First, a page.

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Design of Two-Phase Prevalence Surveys of Rare Disorders
Patrick E. Shrout and Stephen C. Newman
Vol. 45, No. 2 (Jun., 1989), pp. 549-555
Published by: International Biometric Society
Stable URL: http://www.jstor.org/stable/2531496
Page Count: 7
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Two-phase medical surveys, in which a large sample is assessed with an inexpensive screening instrument and a subsample is selected for a more thorough diagnostic evaluation, appear to have great merit in the epidemiologic study of certain rare disorders. We present the optimal design of two-phase surveys when resources are fixed and when 100% of those screened positive in the first phase must be included in the second-phase evaluation. We go on to examine the relative efficiency of this two-phase design compared to a single-phase design in which all resources are used in a survey that employs the diagnostic evaluation. Given information on the accuracy of the screen and the prevalence of the disorder, the utility of the two-phase design depends on the relative cost of the screening to the diagnostic assessments.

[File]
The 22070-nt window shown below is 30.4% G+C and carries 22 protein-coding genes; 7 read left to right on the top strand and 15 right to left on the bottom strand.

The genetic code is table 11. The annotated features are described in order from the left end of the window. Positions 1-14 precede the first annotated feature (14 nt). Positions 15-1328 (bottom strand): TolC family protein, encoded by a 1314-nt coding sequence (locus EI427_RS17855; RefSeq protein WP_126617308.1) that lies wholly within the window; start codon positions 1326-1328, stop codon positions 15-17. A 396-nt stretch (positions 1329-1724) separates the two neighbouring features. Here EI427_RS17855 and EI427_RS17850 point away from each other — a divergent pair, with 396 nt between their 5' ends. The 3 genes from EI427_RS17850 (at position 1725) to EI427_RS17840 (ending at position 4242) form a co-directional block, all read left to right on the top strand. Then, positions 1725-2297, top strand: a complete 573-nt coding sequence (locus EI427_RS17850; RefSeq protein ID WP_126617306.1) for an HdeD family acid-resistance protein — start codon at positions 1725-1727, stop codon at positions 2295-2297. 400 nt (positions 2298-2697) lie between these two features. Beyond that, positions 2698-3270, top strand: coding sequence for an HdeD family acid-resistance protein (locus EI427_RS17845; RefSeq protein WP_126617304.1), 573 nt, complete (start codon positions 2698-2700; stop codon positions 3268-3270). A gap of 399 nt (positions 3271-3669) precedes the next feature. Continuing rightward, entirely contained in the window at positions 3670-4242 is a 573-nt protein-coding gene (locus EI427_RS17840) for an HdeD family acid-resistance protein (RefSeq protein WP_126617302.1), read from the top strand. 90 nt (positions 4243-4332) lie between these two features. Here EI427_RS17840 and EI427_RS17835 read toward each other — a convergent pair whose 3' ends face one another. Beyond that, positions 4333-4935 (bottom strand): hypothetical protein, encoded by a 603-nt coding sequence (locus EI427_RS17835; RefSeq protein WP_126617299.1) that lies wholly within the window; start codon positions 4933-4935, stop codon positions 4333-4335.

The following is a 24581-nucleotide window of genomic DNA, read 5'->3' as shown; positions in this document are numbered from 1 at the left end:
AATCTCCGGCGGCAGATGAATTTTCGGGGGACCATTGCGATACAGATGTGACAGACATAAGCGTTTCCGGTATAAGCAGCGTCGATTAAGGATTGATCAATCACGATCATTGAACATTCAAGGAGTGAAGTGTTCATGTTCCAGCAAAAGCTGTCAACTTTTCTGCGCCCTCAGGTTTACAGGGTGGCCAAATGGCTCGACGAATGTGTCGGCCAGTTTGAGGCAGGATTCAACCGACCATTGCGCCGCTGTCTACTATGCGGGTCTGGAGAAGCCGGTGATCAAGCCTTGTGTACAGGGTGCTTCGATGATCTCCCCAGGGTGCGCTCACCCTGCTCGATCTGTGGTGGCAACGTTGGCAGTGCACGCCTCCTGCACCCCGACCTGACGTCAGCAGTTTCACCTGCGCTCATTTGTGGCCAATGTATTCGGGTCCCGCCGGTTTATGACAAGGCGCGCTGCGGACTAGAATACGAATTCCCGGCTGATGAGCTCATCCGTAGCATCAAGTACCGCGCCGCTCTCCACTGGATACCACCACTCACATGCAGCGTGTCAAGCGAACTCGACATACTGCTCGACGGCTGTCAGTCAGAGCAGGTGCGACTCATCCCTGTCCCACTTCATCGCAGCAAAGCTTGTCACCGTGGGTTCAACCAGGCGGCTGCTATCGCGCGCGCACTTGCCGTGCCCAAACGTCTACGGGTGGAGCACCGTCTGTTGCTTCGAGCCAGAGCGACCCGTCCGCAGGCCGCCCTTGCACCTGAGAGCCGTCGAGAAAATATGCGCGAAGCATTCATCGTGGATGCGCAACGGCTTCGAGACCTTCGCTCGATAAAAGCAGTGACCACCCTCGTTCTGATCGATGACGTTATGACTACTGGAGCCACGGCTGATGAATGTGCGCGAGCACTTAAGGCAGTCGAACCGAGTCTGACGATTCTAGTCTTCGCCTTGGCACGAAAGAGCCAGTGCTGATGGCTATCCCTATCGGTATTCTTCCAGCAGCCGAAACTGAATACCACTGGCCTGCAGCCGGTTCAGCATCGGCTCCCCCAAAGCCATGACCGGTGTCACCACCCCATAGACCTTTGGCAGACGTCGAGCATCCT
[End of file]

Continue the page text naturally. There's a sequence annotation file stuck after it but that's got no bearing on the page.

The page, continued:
Biometrics © 1989 International Biometric Society